In an unusual move for the U.S. Dept. of Transportation's Transportation Infrastructure Finance and Innovation Act program (TIFIA), the department has approved a $502.9-million loan for a package of Virginia projects that are already under construction.
The loan, which DOT announced on Dec. 11, will help to finance a group of six highway and bridge projects in Hampton Roads.
The loan isn't the first for TIFIA for projects under way, however. In February, U.S. DOT approved a $605-million loan under the program for the Grand Parkway, a toll highway in the Houston area. Construction had started on that project before the TIFIA loan got the green light.
But Kevin Page, executive director of the Hampton Roads Transportation Accountability Commission (HRTAC), the Virginia loan's recipient, says that typically, agencies apply for TIFIA assistance for projects in an "embryonic" stage.
He says the group of Hampton Roads projects, whose total cost is about $1.4 billion, aim to reduce traffic congestion on Interstate-64. The projects involve 196 lane-miles of new construction or reconstruction. According to Page, a TIFIA loan for a group of projects also is unusual.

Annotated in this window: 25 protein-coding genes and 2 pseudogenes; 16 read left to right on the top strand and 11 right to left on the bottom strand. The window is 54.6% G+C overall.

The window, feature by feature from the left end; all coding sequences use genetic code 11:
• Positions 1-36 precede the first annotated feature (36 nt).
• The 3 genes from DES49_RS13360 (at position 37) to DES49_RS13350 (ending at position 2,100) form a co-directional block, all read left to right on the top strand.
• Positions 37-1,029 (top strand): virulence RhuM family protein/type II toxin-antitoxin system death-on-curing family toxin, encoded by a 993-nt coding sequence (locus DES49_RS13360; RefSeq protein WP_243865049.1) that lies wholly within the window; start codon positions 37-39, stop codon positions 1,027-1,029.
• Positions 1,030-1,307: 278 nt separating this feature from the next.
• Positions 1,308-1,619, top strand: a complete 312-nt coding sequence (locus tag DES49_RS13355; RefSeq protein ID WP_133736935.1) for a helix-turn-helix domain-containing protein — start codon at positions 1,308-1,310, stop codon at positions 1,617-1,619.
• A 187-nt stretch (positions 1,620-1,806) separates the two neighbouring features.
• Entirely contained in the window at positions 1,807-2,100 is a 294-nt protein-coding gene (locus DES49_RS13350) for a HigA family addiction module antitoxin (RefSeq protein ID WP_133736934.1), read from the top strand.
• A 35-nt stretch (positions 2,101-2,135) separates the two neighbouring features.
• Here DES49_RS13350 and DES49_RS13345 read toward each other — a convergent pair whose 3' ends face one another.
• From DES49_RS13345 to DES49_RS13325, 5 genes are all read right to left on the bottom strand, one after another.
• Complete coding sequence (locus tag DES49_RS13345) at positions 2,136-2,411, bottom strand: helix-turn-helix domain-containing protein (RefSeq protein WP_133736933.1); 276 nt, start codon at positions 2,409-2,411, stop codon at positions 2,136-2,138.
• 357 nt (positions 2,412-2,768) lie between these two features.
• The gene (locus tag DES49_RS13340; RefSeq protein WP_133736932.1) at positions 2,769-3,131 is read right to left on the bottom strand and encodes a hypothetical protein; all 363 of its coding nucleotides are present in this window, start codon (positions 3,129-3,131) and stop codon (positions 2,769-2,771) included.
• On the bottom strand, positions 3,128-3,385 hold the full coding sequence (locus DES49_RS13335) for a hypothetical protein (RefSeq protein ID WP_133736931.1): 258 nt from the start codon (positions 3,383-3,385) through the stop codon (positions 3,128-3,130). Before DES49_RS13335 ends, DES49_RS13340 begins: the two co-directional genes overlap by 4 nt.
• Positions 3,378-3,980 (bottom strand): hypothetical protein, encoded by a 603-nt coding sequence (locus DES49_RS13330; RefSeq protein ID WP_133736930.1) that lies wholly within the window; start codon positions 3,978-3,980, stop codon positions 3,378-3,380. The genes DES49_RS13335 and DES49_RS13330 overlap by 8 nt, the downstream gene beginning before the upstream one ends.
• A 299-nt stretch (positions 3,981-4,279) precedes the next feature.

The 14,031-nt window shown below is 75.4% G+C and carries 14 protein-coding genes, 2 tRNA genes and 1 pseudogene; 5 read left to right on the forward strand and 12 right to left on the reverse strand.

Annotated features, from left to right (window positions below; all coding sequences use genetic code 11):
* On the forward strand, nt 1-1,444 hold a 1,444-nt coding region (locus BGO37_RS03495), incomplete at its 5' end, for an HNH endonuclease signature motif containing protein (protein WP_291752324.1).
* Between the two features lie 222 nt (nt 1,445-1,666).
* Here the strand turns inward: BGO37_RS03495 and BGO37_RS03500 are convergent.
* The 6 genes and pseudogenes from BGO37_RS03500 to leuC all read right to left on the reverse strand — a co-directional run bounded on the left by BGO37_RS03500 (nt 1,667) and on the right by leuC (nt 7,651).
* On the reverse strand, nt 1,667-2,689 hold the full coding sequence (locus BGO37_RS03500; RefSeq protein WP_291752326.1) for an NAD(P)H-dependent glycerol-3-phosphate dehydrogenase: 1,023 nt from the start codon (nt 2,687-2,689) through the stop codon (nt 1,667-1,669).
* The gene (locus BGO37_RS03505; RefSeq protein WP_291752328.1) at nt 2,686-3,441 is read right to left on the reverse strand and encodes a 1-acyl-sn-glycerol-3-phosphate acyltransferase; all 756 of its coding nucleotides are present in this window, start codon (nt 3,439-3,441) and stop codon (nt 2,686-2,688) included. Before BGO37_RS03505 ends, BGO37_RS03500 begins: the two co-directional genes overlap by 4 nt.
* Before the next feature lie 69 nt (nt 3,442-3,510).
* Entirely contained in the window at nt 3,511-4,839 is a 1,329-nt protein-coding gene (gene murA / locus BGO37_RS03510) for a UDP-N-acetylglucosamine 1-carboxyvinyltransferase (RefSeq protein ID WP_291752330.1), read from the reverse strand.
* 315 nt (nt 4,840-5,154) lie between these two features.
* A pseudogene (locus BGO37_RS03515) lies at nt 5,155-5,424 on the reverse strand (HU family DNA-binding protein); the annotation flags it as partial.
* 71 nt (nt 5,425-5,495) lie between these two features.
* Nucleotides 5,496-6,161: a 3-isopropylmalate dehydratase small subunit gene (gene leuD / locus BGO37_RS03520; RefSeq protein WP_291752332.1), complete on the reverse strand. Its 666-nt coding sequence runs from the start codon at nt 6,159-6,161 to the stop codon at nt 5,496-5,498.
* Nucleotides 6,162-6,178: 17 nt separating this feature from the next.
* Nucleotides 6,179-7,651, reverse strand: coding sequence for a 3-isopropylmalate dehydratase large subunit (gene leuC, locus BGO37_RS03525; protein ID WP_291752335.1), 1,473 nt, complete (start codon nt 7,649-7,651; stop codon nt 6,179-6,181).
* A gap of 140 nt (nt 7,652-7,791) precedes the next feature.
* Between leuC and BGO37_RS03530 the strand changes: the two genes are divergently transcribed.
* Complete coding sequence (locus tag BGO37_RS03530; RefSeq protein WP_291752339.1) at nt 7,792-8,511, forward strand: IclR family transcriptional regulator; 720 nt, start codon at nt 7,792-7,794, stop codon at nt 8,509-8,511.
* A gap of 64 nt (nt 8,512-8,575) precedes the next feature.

He says, "It was a very innovative approach for TIFIA to come forward and work with HRTAC in a very collaborative way." He credits DOT's Build America Bureau, which oversees TIFIA, as well as the Federal Highway Administration, Virginia DOT and the Hampton Roads Transportation Planning Organization to assemble the group of projects, get them under way and now get the last major financing piece in place.
The Hampton Roads list includes: the first three segments of the I-64 Peninsula Improvement Project; phases one and two of the I-64/I-264 interchange project; and phase one of the High Rise Bridge I-64 south side widening.
The loan will supplement $583 million in bonds that the Hampton Roads commission issued in February 2018, as well as HRTAC, state and local government funding.
One advantage that the commission has is the Hampton Roads Transportation Fund, a dedicated regional gasoline, sales and use tax, which will generate revenue to help repay the TIFIA loan. The fund brought in $211 million last year, Page says.
VDOT administers the construction contracts for the projects, under a standard agreement with HRTAC. The Hampton Roads projects are scheduled to be completed in 2021 and 2022.
TIFIA was established in 1998. Its loans are limited to 33% of a project's total cost.
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